SMU Bridwell Library, Perkins School of Theology SMU, Bridwell Library, Perkins School of Theology SMU Bridwell Library Perkins School of Theology

BackNext

Click to view higher-resolution image

José María de Jesús Belaunzarán y Ureña: Pastoral Letter

México: Impr. de Luís Abadiano y Valdés, 1833. Vade, &c. vide si cuncta prospera sint erga fratres tuos. Genesis Cap. 37. vs. 14. José María de Jesús Belaunzarán y Ureña. (Leaflet, 4 p., 21cm x 15cm)

Bridwell Library’s collection of printed Mexican religious ephemera possesses 13 documents written by José María de Jesús Belaunzarán y Ureña, Bishop of Linares (Monterey) from 1831 to 1839 and one of the most influential clergymen of post-Independence Mexico. He was described as “one of the two great figures (along with Portugal of Michocán) who led the clergy against the ideas of the early ‘reformers.’” The selections below highlight the bishop’s unremitting defense of the freedom of the Catholic Church.

Belaunzarán begins his pastoral letter with a verse from the thirteenth chapter of the Book of Genesis, in which God tells Joseph to return to his brothers, to “go and see if all things are prosperous” for them. Throughout his letter, Belaunzarán compares himself to the Patriarch Joseph of the Old Testament in that he, too, is preparing to go out to the people of his diocese and minister to their spiritual needs. His letter addresses those parishioners far removed from his Episcopal Palace in Monterey, seat of the Diocese of Linares. Belaunzarán’s diocese covered approximately 54,000 square leagues, encompassing the states of Nuevo Leon, Coahuila, Texas, Tamaulipas, and San Luis Potosí.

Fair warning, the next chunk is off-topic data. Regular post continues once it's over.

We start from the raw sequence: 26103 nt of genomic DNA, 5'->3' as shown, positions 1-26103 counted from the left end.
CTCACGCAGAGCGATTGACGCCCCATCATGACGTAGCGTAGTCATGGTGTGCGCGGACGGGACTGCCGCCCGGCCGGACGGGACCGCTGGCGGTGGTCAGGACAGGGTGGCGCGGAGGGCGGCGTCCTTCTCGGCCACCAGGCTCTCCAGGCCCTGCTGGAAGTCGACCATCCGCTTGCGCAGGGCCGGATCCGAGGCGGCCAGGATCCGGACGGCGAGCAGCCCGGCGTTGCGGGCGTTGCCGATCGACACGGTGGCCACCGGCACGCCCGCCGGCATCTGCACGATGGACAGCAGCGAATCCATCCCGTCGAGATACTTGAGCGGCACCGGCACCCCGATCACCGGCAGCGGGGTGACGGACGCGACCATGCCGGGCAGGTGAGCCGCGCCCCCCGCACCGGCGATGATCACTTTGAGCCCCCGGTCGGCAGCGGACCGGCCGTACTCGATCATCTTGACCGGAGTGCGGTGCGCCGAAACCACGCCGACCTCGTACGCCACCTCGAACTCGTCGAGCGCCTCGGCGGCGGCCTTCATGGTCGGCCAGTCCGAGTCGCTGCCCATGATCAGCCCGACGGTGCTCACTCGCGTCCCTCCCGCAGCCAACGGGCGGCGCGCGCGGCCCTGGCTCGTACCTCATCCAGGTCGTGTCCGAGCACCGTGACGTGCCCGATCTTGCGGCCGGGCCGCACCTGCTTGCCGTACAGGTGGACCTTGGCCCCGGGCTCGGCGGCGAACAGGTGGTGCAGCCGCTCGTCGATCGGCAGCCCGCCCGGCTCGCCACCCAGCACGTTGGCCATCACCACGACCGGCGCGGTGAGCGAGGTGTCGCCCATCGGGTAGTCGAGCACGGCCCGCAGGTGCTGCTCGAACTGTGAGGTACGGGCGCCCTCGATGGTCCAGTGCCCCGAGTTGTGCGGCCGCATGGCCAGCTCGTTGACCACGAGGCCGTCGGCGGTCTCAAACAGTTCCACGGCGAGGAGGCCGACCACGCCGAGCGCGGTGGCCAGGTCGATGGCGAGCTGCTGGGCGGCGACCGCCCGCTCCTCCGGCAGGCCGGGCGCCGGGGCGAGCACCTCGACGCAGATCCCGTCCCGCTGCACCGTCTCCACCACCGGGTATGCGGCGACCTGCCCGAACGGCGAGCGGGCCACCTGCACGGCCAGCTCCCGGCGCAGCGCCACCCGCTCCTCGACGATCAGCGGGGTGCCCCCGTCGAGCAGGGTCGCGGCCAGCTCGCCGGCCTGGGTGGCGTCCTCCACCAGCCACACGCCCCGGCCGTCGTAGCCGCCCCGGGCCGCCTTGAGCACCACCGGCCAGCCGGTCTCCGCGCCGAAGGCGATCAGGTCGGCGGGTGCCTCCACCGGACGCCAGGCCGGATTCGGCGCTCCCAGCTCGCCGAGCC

It was common for a substantial distance to exist between a bishop and his parishioners throughout colonial Mexico and into the 19th century, as the majority of Mexico’s population remained in the rural villages outside of the major cities. Despite the distance, Belaunzarán expresses his deep and profound love for his parishioners, likening his affection for them to that of a father for his children. He announces his intention to visit and finally speak with them face to face, “no longer through letters and scriptures.” He further promises to come “with the sickle like another Jeremiah to cut down vices, uproot abuses, destroy errors that may have penetrated the land and house of the Lord; planting at the same time and immediately in this most holy field of the Holy Church, the beautiful and fecund seeds of Christian virtues.”